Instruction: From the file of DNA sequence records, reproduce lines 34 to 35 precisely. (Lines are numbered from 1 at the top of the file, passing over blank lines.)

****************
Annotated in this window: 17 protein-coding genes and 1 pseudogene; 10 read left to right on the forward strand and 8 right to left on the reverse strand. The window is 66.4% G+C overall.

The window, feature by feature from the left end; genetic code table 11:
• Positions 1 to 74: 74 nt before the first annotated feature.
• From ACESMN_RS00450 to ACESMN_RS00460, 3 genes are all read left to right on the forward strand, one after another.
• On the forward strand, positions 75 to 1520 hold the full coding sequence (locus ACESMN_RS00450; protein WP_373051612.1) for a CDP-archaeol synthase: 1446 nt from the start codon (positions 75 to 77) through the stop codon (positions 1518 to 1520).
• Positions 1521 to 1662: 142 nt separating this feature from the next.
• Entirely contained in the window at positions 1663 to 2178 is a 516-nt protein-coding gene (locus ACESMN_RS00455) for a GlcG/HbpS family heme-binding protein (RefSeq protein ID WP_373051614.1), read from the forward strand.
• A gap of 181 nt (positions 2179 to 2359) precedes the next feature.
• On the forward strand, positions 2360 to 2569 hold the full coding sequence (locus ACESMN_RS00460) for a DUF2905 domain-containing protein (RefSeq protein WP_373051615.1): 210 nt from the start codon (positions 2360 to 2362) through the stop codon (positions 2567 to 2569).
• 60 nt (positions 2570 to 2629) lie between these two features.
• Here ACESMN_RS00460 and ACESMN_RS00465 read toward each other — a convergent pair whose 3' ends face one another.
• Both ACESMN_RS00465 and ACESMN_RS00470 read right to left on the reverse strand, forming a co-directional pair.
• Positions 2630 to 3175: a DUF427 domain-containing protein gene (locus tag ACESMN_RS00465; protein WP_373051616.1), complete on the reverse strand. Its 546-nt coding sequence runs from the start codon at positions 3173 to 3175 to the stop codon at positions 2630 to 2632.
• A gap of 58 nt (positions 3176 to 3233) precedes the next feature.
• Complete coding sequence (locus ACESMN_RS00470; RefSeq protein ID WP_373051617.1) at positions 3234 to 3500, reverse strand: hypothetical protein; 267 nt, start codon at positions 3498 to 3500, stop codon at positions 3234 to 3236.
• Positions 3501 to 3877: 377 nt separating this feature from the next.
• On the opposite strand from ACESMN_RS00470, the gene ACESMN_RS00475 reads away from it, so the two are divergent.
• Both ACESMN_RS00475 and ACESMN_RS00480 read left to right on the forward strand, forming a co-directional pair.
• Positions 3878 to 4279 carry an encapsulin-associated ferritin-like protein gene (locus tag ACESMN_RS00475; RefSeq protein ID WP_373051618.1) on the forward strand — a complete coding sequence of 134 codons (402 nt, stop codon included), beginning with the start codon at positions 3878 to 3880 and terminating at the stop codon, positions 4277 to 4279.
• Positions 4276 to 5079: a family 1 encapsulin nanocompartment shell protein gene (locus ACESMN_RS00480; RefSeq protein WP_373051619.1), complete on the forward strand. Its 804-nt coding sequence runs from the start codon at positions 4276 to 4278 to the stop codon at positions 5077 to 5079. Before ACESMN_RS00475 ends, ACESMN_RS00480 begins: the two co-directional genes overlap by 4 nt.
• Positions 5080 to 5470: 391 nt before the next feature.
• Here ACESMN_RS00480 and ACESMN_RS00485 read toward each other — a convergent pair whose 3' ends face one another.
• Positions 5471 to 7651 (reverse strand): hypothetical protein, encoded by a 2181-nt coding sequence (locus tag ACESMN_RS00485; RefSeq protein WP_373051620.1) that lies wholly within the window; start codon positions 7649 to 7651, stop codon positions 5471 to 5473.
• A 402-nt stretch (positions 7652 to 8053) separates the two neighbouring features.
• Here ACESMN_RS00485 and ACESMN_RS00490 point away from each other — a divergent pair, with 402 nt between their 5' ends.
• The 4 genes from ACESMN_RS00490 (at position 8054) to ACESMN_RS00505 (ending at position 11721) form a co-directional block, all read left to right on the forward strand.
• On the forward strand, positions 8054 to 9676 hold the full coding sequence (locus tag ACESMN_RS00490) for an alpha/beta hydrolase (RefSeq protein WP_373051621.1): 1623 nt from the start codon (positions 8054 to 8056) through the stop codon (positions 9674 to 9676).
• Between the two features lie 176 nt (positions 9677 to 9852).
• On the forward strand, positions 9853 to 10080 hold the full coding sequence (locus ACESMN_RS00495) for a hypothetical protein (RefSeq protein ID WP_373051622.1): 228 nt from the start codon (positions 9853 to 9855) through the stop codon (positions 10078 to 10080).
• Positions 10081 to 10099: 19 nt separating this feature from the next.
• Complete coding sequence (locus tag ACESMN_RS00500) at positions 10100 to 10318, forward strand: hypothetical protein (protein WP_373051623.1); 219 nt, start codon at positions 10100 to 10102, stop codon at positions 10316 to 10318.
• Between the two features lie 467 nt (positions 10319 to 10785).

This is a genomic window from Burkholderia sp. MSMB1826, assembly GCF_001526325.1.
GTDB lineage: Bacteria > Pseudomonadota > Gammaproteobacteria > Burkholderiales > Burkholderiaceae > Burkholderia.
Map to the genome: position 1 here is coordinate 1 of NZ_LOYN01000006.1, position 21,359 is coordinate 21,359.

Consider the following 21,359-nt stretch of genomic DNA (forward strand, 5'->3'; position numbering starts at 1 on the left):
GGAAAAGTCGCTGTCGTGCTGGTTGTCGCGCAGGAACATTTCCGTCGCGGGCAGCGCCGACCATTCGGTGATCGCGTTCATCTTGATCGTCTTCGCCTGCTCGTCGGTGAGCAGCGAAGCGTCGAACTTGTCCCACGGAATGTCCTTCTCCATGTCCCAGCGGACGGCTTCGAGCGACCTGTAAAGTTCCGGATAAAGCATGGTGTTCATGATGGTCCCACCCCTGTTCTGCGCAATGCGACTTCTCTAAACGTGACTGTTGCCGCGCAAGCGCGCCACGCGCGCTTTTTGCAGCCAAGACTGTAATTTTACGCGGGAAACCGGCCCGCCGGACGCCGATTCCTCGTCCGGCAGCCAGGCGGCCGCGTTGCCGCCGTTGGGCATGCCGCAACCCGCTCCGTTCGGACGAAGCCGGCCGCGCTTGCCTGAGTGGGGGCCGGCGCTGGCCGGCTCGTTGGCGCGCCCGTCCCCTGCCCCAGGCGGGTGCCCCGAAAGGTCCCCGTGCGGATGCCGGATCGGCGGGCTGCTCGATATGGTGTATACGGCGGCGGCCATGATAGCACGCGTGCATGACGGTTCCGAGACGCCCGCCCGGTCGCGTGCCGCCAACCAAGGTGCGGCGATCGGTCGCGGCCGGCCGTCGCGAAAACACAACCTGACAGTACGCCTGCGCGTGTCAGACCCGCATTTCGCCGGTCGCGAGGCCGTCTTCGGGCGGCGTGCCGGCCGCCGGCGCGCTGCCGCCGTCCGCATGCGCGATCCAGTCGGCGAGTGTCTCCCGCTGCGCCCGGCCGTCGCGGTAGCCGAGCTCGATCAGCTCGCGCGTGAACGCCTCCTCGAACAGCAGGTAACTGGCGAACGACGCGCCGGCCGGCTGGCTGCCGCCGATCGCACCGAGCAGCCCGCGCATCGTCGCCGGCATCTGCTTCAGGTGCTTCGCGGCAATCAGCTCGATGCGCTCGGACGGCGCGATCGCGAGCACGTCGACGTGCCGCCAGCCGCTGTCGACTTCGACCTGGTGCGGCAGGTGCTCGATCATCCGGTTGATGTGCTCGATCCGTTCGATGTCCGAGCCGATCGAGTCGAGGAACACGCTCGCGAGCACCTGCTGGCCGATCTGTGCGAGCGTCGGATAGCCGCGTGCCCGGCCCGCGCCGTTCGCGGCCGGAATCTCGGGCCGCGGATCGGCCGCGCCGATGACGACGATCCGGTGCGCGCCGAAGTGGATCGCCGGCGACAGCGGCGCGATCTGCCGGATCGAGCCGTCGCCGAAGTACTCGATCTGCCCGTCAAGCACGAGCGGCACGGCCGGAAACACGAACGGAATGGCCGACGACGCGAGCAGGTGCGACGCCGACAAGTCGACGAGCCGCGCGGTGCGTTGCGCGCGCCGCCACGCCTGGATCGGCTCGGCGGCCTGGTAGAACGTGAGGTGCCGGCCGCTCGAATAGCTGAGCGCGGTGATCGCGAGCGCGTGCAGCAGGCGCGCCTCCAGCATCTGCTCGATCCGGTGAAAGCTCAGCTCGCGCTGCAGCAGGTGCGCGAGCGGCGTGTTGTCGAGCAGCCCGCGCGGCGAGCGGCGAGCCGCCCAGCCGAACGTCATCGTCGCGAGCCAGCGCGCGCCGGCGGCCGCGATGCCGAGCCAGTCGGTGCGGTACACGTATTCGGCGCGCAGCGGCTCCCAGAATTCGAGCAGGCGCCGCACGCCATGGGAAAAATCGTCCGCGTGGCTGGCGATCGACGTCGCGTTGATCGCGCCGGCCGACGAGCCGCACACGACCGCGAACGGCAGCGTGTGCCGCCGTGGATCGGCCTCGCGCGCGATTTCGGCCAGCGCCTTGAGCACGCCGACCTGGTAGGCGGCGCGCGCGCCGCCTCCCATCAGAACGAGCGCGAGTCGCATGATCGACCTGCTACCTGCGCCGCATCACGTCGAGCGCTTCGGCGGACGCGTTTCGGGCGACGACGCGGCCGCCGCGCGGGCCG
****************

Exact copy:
GTDB lineage: Bacteria > Pseudomonadota > Gammaproteobacteria > Burkholderiales > Burkholderiaceae > Burkholderia.
Map to the genome: position 1 here is coordinate 1 of NZ_LOYN01000006.1, position 21,359 is coordinate 21,359.